Physician Assistants More Than Double in a Decade

Larry Hand

August 12, 2014

The number of certified physician assistants (PAs) grew 219% from 2003 to 2013, almost 6% alone during the last year of that decade, according to the 2013 Statistical Profile of Certified Physician Assistants published online by the National Commission on Certification of Physician Assistants (NCCPA).

The number of certified PAs stood at 95,583 across the United States at the end of 2013, compared with 90,227 in 2012 and 43,500 in 2003. PAs practice in all 50 states and the District of Columbia, according to the NCCPA, the only certifying organization for PAs in the country.

The organization analyzed data primarily from responses provided by almost 80% of certified PAs in their personal profiles on a portal of the NCCPA Web site.

Multiple Job Offers

Most PAs (66%) are women, and 62.2% of them are under 40 years old, while 37.6% of men are under 40 years old. PAs are overwhelmingly (85.6%) white, and most (66.2%) have earned master's degrees.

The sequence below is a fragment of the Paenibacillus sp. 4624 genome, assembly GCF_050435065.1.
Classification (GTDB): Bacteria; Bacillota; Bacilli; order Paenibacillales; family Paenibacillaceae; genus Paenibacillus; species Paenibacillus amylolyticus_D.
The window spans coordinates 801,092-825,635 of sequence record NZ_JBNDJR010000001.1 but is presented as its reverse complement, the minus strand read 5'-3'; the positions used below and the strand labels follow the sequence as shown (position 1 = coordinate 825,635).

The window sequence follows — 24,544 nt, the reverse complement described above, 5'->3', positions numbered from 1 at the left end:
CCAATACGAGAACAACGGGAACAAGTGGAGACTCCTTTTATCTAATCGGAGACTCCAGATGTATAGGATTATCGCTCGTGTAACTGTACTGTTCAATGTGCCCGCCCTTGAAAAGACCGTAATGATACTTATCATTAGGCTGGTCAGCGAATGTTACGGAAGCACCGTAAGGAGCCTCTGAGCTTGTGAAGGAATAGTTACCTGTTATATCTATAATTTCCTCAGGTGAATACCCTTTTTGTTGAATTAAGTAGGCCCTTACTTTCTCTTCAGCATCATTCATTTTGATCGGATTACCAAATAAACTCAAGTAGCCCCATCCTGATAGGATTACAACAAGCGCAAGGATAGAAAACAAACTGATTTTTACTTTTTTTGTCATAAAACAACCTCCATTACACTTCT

While 3.4% of PAs speak 2 or more languages, most who communicate with patients in a non-English language speak in Spanish.

Percentages of Physician Assistant Specialties


Almost half of PAs practice in family medicine/general practice or surgical subspecialties, accounting for about 20% each. Other practice areas include emergency medicine and internal medicine.

PAs work an average of 40.57 hours and see an average of 70 patients a week.

More than two thirds (78.1%) of recently graduated PAs received multiple job offers, and more than half (52.3%) received 3 or more job offers.

"It is not surprising to see that demand is high for certified PAs in the era of health care reform," Dawn Morton-Rias, EdD, PA-C, president and CEO of NCCPA, said in a news release. "The PAs who responded cumulatively see over 5 million patients a week and are well entrenched in the delivery of health care to patients across the nation. As newly insured patients increase and more Baby Boomers enter the Medicare system, demand for PAs will continue to surge as proven providers of quality care."


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